How do crush injuries occur, and what workers are most vulnerable to suffering them?

How do crush injuries occur, and what workers are most vulnerable to suffering them?

On Behalf of | Jun 11, 2021 | Injuries |

Sometimes working conditions can be hazardous to an employee’s health. For example, injuries sustained at work can be so severe that, in some instances, they can result in someone’s death. 

Recent data published by the U.S. Department of Labor Bureau of Labor Statistics (BLS) shows that some workers are more vulnerable to suffering catastrophic injuries than others. Crush injuries are among the most catastrophic.

What are crush injuries, and how common are they?

When it comes to workplace-related fatalities, being crushed or caught by something is the third leading cause of death. Crush injuries can take place in many different types of industries. There are two types of crushing hazards. One is a “struck-by” hazard, and the other is a “caught-in” one.

A struck-by hazard is when impact alone can result in deadly consequences, like being struck by a life-threatening object. A caught-in hazard is when a person can be caught between one or more objects and become severely injured or suffocated to death.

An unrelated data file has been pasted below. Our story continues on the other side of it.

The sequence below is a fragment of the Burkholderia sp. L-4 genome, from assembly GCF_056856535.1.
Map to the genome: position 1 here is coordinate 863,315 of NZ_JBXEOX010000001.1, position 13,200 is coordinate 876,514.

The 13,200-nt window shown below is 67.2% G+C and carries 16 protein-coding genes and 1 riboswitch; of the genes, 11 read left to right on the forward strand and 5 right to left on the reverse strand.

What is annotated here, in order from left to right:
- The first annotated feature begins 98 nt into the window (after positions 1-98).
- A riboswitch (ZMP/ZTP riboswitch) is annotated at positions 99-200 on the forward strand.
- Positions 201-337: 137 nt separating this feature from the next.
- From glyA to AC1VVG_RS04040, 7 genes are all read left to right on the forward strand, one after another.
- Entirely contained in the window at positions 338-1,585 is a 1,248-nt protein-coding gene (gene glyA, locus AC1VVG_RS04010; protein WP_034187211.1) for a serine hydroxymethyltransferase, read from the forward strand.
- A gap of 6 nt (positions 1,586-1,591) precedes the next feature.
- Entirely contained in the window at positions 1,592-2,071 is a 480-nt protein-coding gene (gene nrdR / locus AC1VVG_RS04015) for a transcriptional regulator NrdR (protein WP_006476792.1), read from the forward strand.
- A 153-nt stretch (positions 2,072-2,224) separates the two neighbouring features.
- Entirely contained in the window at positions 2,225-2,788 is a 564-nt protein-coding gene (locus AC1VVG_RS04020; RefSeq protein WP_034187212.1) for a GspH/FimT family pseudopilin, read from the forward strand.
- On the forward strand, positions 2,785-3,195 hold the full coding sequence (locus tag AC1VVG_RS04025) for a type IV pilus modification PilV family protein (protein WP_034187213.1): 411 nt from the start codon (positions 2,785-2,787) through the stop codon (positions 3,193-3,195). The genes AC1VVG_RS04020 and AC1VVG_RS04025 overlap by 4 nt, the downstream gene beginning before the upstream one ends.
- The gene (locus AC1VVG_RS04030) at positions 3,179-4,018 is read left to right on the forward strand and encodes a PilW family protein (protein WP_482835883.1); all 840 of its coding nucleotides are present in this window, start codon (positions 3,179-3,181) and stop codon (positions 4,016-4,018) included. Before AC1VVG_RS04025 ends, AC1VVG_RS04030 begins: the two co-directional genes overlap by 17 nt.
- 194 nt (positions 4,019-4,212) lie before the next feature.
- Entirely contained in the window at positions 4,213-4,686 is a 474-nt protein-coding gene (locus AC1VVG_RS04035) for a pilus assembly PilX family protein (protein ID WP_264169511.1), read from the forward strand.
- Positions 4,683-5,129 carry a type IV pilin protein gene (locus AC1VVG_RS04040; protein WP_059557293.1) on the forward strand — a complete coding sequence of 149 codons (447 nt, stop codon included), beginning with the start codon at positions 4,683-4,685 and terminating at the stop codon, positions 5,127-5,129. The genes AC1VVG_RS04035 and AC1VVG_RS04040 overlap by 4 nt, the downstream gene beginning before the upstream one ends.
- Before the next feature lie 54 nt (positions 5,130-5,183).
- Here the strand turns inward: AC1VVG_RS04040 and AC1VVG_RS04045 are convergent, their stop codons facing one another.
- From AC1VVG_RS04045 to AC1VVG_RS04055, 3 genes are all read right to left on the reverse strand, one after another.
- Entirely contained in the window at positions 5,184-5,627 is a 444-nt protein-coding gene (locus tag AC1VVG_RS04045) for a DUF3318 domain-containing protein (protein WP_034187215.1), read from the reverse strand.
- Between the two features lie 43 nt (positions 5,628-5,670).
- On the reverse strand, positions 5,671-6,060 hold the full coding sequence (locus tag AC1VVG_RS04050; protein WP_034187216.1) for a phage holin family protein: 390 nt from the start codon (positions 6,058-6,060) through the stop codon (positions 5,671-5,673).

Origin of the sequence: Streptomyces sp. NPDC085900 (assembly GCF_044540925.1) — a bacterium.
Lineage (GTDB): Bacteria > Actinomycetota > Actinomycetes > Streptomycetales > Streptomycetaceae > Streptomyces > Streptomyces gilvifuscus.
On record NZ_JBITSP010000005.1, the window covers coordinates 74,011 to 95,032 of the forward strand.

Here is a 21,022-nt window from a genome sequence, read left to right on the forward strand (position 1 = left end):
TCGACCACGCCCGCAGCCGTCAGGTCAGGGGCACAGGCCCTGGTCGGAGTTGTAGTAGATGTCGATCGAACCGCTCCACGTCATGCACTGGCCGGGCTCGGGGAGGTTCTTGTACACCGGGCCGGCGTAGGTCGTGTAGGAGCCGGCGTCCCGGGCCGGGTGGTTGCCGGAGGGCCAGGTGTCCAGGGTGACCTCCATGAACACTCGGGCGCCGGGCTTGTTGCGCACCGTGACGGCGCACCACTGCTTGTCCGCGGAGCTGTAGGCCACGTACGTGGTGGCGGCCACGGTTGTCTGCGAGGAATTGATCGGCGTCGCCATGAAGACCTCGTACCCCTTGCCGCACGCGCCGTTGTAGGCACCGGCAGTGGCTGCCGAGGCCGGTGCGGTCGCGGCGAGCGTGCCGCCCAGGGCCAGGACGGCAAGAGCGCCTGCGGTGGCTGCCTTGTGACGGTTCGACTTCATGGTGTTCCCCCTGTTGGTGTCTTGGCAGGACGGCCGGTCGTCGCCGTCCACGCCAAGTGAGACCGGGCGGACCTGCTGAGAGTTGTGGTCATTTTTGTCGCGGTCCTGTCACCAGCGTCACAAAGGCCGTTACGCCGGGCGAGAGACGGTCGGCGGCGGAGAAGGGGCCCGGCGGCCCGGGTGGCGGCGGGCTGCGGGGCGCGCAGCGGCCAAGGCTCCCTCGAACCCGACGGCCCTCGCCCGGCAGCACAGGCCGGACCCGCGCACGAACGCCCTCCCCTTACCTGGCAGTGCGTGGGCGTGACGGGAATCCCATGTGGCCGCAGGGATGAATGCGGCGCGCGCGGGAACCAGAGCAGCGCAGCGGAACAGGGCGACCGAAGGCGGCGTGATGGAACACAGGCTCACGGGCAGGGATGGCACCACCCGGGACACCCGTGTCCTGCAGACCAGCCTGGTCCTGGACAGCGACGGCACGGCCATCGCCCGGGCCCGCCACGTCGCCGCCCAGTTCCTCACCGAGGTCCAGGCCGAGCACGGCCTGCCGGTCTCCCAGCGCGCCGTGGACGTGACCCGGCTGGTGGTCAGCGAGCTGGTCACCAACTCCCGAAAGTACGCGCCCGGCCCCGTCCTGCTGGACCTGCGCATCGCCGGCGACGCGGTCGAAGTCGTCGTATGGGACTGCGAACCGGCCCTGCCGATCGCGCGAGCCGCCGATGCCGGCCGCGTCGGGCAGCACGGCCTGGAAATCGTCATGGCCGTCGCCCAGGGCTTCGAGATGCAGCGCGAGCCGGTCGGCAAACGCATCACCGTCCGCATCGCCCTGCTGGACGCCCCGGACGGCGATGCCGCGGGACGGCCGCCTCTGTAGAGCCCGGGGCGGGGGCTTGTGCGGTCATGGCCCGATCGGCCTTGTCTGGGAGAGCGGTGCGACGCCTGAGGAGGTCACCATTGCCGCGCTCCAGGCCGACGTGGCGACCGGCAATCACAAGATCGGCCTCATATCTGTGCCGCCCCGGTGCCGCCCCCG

How can workers avoid crush injuries?

Some of the hazards employees should be on the lookout for are machines with unguarded moving parts. These hazards can not only cause someone’s death but possibly amputation as well, especially if a person’s body gets caught in the machine. Workers should also be cautious of any materials that may shift or collapse, causing them to become buried, such as dirt, grain, or prone objects. 

Other potentially disastrous situations are those in which someone becomes pinned between two stationary or moving objects.

All equipment should have crushing guards that workers shouldn’t remove while the machine is in use. Guards shouldn’t create an additional hazard by creating an opportunity for a worker to get caught between it and the machine. Any elevated equipment needs securing so that it doesn’t have the potential to fall. Any equipment not in use should be stored in a way to prevent it from collapsing or shifting. All of these approaches can prevent crush injuries.

If you were crushed by equipment while on the job, you have a right to seek the compensation and benefits that are available. Learn more about your options today.

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